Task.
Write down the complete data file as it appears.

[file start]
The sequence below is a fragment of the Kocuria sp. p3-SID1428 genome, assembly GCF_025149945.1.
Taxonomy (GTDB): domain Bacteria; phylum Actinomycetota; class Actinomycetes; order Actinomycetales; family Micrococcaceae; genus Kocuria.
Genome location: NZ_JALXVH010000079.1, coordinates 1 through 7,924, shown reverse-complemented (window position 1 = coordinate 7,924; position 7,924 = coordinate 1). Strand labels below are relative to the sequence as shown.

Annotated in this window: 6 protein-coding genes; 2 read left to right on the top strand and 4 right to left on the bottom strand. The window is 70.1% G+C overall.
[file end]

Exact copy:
The sequence below is a fragment of the Kocuria sp. p3-SID1428 genome, assembly GCF_025149945.1.
Taxonomy (GTDB): domain Bacteria; phylum Actinomycetota; class Actinomycetes; order Actinomycetales; family Micrococcaceae; genus Kocuria.
Genome location: NZ_JALXVH010000079.1, coordinates 1 through 7,924, shown reverse-complemented (window position 1 = coordinate 7,924; position 7,924 = coordinate 1). Strand labels below are relative to the sequence as shown.

Annotated in this window: 6 protein-coding genes; 2 read left to right on the top strand and 4 right to left on the bottom strand. The window is 70.1% G+C overall.